NAIDOC Week 2014: Spirituality linked to better indigenous health

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A spiritual concept of ‘country’ is linked to health @Glowimages

Beloved Australian ABC gardening show host, Peter Cundall, is now retired. But when interviewed by Scott Stephens on Life’s Big Questions a year or two ago, he equated religious/spiritual teaching on a par with fairy stories.

It’s ironic really, because it seems to me that Peter’s joy for life and gratitude for every tiny evidence of good in his days is what has ensured his perfect health for more than 50 years. To me, this is spirituality in action!

I can see a similarity between Peter’s spirituality and that of aboriginal peoples. I’ve just re-read a discussion paper, Spirituality and Aboriginal People’s Social and Emotional Wellbeing: A Review (2009) published by the Cooperative Research Centre for Aboriginal Health.

By no means an expert on this subject, I learned from the Review that many Australian aborigines cannot comprehend a single event or element of this world without also considering its spiritual implications.

They traditionally maintain health and wellbeing by finding their kurunpa, or deep spirit, which includes establishing their inter-connectedness with the universe as well as unconditionally loving and respecting friends and family.

Considering this practice in the context of the broader community, a 2011 VicHealth report implies that individuals with strong spiritual faith who experience the freedom to practice their spirituality have the potential to experience a range of positive health effects that are associated with their religion or belief.

No wonder that holistic health care, which takes into account the spirituality and social and emotional wellbeing of the individual within the whole community, has the best results in Aboriginal communities. The discussion paper states that healing for Aborigines stems not just from addressing a physical symptom, but from reclaiming their true identity.

It seems to me that the Western world has lost this recognition of the importance of spirituality to the minutiae of our lives – and this has been to our detriment.

Might the recognition that “a spiritual viewpoint is essential to the wellbeing of people, animals and the environment” also hold the key to our management of many of today’s global problems?

Personally, as in so many indigenous cultures, I find that I need to daily find my kurunpa or deep spirit as the child of a higher power. Moment by moment affirmations of the nearness, allness and power of the Divine keep me centred (in my right place and ‘country’).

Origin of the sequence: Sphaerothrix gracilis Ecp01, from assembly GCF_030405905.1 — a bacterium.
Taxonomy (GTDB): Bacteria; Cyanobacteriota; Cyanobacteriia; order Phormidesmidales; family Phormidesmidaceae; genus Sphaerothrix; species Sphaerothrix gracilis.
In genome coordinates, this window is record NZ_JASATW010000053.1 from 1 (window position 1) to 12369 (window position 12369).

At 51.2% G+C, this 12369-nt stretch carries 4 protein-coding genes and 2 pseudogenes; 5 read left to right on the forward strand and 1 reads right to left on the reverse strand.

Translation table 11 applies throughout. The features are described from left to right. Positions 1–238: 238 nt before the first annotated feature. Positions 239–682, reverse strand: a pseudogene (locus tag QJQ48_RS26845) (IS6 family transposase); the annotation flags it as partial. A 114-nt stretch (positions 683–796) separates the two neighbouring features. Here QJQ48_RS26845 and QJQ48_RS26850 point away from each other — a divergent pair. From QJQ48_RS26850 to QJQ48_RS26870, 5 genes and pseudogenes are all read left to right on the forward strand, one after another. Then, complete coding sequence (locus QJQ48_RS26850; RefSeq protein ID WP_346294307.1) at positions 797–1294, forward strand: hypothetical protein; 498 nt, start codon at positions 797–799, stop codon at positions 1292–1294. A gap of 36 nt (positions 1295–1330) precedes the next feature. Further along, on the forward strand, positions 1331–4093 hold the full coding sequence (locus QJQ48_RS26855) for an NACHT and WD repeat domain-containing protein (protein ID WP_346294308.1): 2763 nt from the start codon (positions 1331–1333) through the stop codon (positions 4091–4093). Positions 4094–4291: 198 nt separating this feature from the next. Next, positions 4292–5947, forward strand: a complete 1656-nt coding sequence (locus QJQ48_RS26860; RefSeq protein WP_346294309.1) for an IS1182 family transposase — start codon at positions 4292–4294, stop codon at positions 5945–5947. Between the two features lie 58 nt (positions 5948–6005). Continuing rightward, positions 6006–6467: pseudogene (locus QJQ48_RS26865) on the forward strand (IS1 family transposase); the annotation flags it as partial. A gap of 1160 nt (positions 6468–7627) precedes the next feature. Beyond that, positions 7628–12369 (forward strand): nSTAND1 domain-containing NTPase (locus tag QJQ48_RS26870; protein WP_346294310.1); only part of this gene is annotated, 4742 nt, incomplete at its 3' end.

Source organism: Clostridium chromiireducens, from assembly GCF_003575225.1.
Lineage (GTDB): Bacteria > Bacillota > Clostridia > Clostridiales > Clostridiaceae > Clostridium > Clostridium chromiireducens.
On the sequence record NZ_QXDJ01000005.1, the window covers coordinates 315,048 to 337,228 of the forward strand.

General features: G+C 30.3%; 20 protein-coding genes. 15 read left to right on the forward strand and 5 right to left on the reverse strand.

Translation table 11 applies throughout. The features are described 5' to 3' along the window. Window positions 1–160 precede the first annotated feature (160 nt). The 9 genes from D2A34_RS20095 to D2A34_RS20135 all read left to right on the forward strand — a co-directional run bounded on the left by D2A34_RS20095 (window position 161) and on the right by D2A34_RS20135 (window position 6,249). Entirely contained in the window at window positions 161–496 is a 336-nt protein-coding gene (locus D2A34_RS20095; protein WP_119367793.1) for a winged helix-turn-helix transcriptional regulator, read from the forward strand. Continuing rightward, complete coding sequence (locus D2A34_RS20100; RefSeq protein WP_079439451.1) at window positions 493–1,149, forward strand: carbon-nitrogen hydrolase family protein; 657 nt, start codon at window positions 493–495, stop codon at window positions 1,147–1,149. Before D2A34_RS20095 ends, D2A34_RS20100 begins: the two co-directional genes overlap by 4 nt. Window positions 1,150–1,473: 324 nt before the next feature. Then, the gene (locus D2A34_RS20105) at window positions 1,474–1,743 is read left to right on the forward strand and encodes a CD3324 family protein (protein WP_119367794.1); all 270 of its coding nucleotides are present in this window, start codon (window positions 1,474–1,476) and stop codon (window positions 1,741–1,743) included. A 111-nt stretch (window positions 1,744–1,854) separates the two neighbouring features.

The Review adds support to the Biblical message that the realisation of this loving relationship to the Divine and doing unto others as we’d have them do to us, keeps us healthy.

It sums up with this statement: “recognising spirituality is critical to Aboriginal wellbeing.”

Have you considered that it may be the same for us all?

This article is a modified version of an earlier blog. It has been published on these APN websites: Toowoomba Chronicle, Fraser Coast Chronicle, Bundaberg NewsMail, Lismore Northern Star, Ballina Advocate, Rockhampton Morning Bulletin, Warwick Daily News


  1. Diana Trinder says

    Thank you for writing about “kurunpa or deep spirit which includes establishing their inter-connectedness with the universe as well as unconditionally loving and respecting friends and family. This concept of the intrinsic awareness of indigenous Australians is an important one. I feel that this understanding or awareness of our complete make-up would improve the health of all people and nations everywhere.

    • health4thinkers says

      Thanks for commenting, Diana. Maybe many of us intrinsically know this after all …. but feel embarrassed to share these spiritual insights. In the 21st Century, we’ll hopefully conquer this reticence and move a step forward in embracing better health.

  2. BarkerValmai says

    Thank you Kay for this clear insight into true spirituality. The world seems to be shifting its concept of spirituality into a more positive way of thinking, (as opposed to just ” going throughout the motions”), i.e. religious beliefs that really mean something in our everyday lives, and are not just something to bring out once a week at a church service. I love that you are willing to explore other cultures and their spirituality, as I believe this is the way for seeing true harmony in spirit.

  3. Peter J Wilson says

    Hi Kay you have hit the nail right on the head. People mistake religious organizations and dogma for true religious progress. They take it on them selves to judge religious people, by a standard they are not trying to attain for them selves. Aiming to attain a spiritual standpoint does not guarantee an automatic advancement to that point but requires consecration to reach the higher goal. Like the kurunpa of the Aboriginal peoples, they wont move with out consulting their spiritual inner self. This is like consecration to God. It oils the movement of body and soul into harmony and happiness.

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